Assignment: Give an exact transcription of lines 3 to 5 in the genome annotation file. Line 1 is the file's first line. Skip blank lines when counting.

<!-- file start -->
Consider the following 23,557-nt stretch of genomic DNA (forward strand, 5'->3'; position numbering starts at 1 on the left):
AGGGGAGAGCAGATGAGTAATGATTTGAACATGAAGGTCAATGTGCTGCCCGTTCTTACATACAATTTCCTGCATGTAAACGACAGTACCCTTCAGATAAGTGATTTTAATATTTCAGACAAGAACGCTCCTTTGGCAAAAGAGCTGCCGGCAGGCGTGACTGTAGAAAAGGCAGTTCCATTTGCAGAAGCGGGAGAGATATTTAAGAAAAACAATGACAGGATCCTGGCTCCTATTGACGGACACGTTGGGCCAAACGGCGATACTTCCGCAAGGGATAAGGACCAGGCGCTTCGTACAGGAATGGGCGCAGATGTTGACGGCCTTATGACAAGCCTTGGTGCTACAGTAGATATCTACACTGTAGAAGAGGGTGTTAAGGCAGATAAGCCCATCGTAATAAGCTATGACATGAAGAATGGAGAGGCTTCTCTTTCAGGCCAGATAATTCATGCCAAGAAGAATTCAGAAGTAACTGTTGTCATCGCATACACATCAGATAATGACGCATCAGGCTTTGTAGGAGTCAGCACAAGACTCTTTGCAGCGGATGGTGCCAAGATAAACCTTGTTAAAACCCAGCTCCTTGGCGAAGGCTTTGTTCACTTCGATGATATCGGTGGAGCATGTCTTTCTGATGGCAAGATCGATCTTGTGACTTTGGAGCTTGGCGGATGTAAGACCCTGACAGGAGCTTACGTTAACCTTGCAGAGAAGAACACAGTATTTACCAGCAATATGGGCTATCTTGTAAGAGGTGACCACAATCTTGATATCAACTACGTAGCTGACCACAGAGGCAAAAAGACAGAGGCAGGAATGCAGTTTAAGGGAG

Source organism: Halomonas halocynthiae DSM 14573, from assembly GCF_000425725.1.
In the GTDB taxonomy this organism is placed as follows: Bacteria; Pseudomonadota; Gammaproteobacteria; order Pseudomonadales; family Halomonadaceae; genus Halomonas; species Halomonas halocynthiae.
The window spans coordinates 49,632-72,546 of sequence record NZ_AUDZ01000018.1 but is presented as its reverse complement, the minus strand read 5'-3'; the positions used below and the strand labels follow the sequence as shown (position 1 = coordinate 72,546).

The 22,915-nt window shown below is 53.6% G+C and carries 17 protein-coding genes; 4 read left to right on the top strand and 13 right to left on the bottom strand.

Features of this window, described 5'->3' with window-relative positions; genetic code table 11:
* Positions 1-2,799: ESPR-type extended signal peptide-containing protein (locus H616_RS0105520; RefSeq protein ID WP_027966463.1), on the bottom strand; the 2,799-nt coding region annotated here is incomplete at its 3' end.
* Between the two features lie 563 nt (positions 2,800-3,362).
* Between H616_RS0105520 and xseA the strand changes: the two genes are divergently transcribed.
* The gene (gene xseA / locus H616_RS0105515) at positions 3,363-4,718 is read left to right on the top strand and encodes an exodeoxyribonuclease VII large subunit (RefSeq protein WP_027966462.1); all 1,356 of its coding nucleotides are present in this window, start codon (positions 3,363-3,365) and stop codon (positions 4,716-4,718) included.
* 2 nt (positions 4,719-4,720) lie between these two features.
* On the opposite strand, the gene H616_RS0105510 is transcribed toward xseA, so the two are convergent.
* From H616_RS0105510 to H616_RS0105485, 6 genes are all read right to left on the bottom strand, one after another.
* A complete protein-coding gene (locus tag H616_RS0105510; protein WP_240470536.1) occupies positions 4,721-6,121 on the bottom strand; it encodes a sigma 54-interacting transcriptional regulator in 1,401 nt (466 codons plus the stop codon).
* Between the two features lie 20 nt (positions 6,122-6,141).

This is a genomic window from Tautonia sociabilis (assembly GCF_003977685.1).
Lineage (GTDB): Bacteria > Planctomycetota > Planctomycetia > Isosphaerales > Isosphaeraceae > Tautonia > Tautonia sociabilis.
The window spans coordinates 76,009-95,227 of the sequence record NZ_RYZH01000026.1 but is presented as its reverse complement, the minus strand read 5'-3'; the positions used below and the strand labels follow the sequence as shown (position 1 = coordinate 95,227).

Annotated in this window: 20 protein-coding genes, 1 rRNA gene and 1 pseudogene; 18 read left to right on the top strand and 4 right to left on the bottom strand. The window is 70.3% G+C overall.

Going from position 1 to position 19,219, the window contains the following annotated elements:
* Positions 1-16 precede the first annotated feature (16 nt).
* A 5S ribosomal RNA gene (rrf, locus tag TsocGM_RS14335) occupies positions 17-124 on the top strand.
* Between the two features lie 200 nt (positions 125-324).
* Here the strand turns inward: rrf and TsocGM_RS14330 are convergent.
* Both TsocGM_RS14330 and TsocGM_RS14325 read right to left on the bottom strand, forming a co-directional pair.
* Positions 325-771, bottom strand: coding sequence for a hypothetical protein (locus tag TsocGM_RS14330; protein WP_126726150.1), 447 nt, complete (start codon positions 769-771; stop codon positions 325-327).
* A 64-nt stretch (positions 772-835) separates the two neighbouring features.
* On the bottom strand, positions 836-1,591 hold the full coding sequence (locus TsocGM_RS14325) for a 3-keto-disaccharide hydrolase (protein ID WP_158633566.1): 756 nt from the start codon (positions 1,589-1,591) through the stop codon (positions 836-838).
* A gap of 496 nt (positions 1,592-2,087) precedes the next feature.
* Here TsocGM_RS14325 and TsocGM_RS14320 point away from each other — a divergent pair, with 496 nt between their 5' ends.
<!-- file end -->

Source organism: Halomonas halocynthiae DSM 14573, from assembly GCF_000425725.1.
In the GTDB taxonomy this organism is placed as follows: Bacteria; Pseudomonadota; Gammaproteobacteria; order Pseudomonadales; family Halomonadaceae; genus Halomonas; species Halomonas halocynthiae.
The window spans coordinates 49,632-72,546 of sequence record NZ_AUDZ01000018.1 but is presented as its reverse complement, the minus strand read 5'-3'; the positions used below and the strand labels follow the sequence as shown (position 1 = coordinate 72,546).